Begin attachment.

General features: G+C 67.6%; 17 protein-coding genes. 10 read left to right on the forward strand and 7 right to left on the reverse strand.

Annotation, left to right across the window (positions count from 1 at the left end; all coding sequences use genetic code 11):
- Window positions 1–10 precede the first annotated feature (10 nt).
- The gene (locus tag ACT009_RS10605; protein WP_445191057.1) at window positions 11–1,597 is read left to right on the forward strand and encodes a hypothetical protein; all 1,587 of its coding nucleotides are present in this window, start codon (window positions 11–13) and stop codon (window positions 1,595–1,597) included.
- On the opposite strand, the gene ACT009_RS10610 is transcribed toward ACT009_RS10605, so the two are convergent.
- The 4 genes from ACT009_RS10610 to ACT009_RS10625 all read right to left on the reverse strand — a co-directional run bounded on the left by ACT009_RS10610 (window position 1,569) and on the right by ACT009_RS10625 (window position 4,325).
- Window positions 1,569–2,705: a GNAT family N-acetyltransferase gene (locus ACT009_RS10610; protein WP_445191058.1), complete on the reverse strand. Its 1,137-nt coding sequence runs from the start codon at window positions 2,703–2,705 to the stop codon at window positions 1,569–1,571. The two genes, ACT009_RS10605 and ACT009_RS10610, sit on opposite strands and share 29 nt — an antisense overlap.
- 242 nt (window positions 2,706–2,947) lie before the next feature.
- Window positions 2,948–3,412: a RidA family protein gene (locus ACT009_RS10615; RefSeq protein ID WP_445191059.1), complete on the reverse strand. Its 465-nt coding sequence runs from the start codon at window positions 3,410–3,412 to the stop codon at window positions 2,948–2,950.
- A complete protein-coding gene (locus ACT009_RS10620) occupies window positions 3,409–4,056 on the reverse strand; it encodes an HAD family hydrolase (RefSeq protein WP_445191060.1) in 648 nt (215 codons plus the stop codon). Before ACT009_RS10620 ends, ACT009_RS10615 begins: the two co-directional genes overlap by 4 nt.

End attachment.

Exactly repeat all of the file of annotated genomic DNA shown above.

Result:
General features: G+C 67.6%; 17 protein-coding genes. 10 read left to right on the forward strand and 7 right to left on the reverse strand.

Annotation, left to right across the window (positions count from 1 at the left end; all coding sequences use genetic code 11):
- Window positions 1–10 precede the first annotated feature (10 nt).
- The gene (locus tag ACT009_RS10605; protein WP_445191057.1) at window positions 11–1,597 is read left to right on the forward strand and encodes a hypothetical protein; all 1,587 of its coding nucleotides are present in this window, start codon (window positions 11–13) and stop codon (window positions 1,595–1,597) included.
- On the opposite strand, the gene ACT009_RS10610 is transcribed toward ACT009_RS10605, so the two are convergent.
- The 4 genes from ACT009_RS10610 to ACT009_RS10625 all read right to left on the reverse strand — a co-directional run bounded on the left by ACT009_RS10610 (window position 1,569) and on the right by ACT009_RS10625 (window position 4,325).
- Window positions 1,569–2,705: a GNAT family N-acetyltransferase gene (locus ACT009_RS10610; protein WP_445191058.1), complete on the reverse strand. Its 1,137-nt coding sequence runs from the start codon at window positions 2,703–2,705 to the stop codon at window positions 1,569–1,571. The two genes, ACT009_RS10605 and ACT009_RS10610, sit on opposite strands and share 29 nt — an antisense overlap.
- 242 nt (window positions 2,706–2,947) lie before the next feature.
- Window positions 2,948–3,412: a RidA family protein gene (locus ACT009_RS10615; RefSeq protein ID WP_445191059.1), complete on the reverse strand. Its 465-nt coding sequence runs from the start codon at window positions 3,410–3,412 to the stop codon at window positions 2,948–2,950.
- A complete protein-coding gene (locus ACT009_RS10620) occupies window positions 3,409–4,056 on the reverse strand; it encodes an HAD family hydrolase (RefSeq protein WP_445191060.1) in 648 nt (215 codons plus the stop codon). Before ACT009_RS10620 ends, ACT009_RS10615 begins: the two co-directional genes overlap by 4 nt.